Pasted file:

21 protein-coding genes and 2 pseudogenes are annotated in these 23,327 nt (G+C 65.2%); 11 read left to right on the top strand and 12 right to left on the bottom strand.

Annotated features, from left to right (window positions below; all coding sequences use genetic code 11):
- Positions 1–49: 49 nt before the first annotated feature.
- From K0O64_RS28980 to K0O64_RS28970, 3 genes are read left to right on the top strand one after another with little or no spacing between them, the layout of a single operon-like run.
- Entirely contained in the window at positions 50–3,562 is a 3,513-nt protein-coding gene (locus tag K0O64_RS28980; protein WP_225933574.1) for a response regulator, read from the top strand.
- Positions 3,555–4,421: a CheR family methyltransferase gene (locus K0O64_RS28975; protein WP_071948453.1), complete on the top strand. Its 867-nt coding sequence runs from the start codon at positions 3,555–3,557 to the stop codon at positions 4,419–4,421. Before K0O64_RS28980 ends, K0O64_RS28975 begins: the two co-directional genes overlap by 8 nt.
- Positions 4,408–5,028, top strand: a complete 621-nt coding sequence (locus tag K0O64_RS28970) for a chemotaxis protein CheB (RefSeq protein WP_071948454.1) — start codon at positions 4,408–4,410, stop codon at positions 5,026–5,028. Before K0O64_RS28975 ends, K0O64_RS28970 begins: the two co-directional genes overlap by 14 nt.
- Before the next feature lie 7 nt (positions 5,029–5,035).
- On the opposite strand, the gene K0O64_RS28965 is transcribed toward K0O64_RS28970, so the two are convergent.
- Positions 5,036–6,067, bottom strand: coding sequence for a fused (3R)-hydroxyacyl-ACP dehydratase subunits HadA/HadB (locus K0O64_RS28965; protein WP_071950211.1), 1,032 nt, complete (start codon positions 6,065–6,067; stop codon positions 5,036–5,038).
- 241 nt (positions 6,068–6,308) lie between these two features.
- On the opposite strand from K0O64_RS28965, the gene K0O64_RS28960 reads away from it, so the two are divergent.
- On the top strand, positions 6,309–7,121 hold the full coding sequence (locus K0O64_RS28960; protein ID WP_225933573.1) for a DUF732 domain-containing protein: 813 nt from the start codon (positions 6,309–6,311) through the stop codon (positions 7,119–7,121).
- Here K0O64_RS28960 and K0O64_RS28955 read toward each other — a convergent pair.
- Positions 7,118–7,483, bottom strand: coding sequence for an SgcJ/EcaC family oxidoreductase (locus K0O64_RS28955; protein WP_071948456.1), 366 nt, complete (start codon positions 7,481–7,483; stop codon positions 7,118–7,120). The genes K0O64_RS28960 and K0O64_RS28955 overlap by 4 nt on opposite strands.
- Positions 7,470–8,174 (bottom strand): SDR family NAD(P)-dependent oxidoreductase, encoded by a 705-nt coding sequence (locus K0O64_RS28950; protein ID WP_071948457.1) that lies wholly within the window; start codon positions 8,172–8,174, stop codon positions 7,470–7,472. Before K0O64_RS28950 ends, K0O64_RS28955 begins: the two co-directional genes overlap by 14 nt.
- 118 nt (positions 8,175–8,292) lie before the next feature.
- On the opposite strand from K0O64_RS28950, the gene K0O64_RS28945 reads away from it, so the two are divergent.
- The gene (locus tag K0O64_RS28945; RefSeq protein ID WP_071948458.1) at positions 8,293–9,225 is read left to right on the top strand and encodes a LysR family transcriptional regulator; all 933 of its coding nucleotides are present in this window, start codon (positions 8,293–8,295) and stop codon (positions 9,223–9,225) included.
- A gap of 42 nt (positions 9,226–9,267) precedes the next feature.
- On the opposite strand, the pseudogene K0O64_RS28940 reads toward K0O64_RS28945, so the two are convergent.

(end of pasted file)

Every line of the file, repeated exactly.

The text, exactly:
21 protein-coding genes and 2 pseudogenes are annotated in these 23,327 nt (G+C 65.2%); 11 read left to right on the top strand and 12 right to left on the bottom strand.

Annotated features, from left to right (window positions below; all coding sequences use genetic code 11):
- Positions 1–49: 49 nt before the first annotated feature.
- From K0O64_RS28980 to K0O64_RS28970, 3 genes are read left to right on the top strand one after another with little or no spacing between them, the layout of a single operon-like run.
- Entirely contained in the window at positions 50–3,562 is a 3,513-nt protein-coding gene (locus tag K0O64_RS28980; protein WP_225933574.1) for a response regulator, read from the top strand.
- Positions 3,555–4,421: a CheR family methyltransferase gene (locus K0O64_RS28975; protein WP_071948453.1), complete on the top strand. Its 867-nt coding sequence runs from the start codon at positions 3,555–3,557 to the stop codon at positions 4,419–4,421. Before K0O64_RS28980 ends, K0O64_RS28975 begins: the two co-directional genes overlap by 8 nt.
- Positions 4,408–5,028, top strand: a complete 621-nt coding sequence (locus tag K0O64_RS28970) for a chemotaxis protein CheB (RefSeq protein WP_071948454.1) — start codon at positions 4,408–4,410, stop codon at positions 5,026–5,028. Before K0O64_RS28975 ends, K0O64_RS28970 begins: the two co-directional genes overlap by 14 nt.
- Before the next feature lie 7 nt (positions 5,029–5,035).
- On the opposite strand, the gene K0O64_RS28965 is transcribed toward K0O64_RS28970, so the two are convergent.
- Positions 5,036–6,067, bottom strand: coding sequence for a fused (3R)-hydroxyacyl-ACP dehydratase subunits HadA/HadB (locus K0O64_RS28965; protein WP_071950211.1), 1,032 nt, complete (start codon positions 6,065–6,067; stop codon positions 5,036–5,038).
- 241 nt (positions 6,068–6,308) lie between these two features.
- On the opposite strand from K0O64_RS28965, the gene K0O64_RS28960 reads away from it, so the two are divergent.
- On the top strand, positions 6,309–7,121 hold the full coding sequence (locus K0O64_RS28960; protein ID WP_225933573.1) for a DUF732 domain-containing protein: 813 nt from the start codon (positions 6,309–6,311) through the stop codon (positions 7,119–7,121).
- Here K0O64_RS28960 and K0O64_RS28955 read toward each other — a convergent pair.
- Positions 7,118–7,483, bottom strand: coding sequence for an SgcJ/EcaC family oxidoreductase (locus K0O64_RS28955; protein WP_071948456.1), 366 nt, complete (start codon positions 7,481–7,483; stop codon positions 7,118–7,120). The genes K0O64_RS28960 and K0O64_RS28955 overlap by 4 nt on opposite strands.
- Positions 7,470–8,174 (bottom strand): SDR family NAD(P)-dependent oxidoreductase, encoded by a 705-nt coding sequence (locus K0O64_RS28950; protein ID WP_071948457.1) that lies wholly within the window; start codon positions 8,172–8,174, stop codon positions 7,470–7,472. Before K0O64_RS28950 ends, K0O64_RS28955 begins: the two co-directional genes overlap by 14 nt.
- 118 nt (positions 8,175–8,292) lie before the next feature.
- On the opposite strand from K0O64_RS28950, the gene K0O64_RS28945 reads away from it, so the two are divergent.
- The gene (locus tag K0O64_RS28945; RefSeq protein ID WP_071948458.1) at positions 8,293–9,225 is read left to right on the top strand and encodes a LysR family transcriptional regulator; all 933 of its coding nucleotides are present in this window, start codon (positions 8,293–8,295) and stop codon (positions 9,223–9,225) included.
- A gap of 42 nt (positions 9,226–9,267) precedes the next feature.
- On the opposite strand, the pseudogene K0O64_RS28940 reads toward K0O64_RS28945, so the two are convergent.